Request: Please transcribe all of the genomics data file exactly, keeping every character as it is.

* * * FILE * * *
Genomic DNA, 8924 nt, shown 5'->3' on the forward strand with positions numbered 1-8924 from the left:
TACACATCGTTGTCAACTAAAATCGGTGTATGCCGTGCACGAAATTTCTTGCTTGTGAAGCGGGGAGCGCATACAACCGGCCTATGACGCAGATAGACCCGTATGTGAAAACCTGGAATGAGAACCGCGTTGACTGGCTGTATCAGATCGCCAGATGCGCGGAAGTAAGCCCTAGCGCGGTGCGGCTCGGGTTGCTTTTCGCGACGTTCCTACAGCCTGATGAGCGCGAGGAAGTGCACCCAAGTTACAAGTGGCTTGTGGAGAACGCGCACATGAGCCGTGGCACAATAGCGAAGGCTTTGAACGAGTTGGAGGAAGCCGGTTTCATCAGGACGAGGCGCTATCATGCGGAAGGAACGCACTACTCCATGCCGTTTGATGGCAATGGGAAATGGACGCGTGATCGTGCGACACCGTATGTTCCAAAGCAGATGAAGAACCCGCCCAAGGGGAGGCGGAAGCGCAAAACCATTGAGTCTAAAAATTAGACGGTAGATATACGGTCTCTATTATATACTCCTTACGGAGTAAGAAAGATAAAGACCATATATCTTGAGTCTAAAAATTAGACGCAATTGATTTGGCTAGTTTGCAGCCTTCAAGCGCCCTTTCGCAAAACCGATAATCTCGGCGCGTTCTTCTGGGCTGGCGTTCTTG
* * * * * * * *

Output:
Genomic DNA, 8924 nt, shown 5'->3' on the forward strand with positions numbered 1-8924 from the left:
TACACATCGTTGTCAACTAAAATCGGTGTATGCCGTGCACGAAATTTCTTGCTTGTGAAGCGGGGAGCGCATACAACCGGCCTATGACGCAGATAGACCCGTATGTGAAAACCTGGAATGAGAACCGCGTTGACTGGCTGTATCAGATCGCCAGATGCGCGGAAGTAAGCCCTAGCGCGGTGCGGCTCGGGTTGCTTTTCGCGACGTTCCTACAGCCTGATGAGCGCGAGGAAGTGCACCCAAGTTACAAGTGGCTTGTGGAGAACGCGCACATGAGCCGTGGCACAATAGCGAAGGCTTTGAACGAGTTGGAGGAAGCCGGTTTCATCAGGACGAGGCGCTATCATGCGGAAGGAACGCACTACTCCATGCCGTTTGATGGCAATGGGAAATGGACGCGTGATCGTGCGACACCGTATGTTCCAAAGCAGATGAAGAACCCGCCCAAGGGGAGGCGGAAGCGCAAAACCATTGAGTCTAAAAATTAGACGGTAGATATACGGTCTCTATTATATACTCCTTACGGAGTAAGAAAGATAAAGACCATATATCTTGAGTCTAAAAATTAGACGCAATTGATTTGGCTAGTTTGCAGCCTTCAAGCGCCCTTTCGCAAAACCGATAATCTCGGCGCGTTCTTCTGGGCTGGCGTTCTTG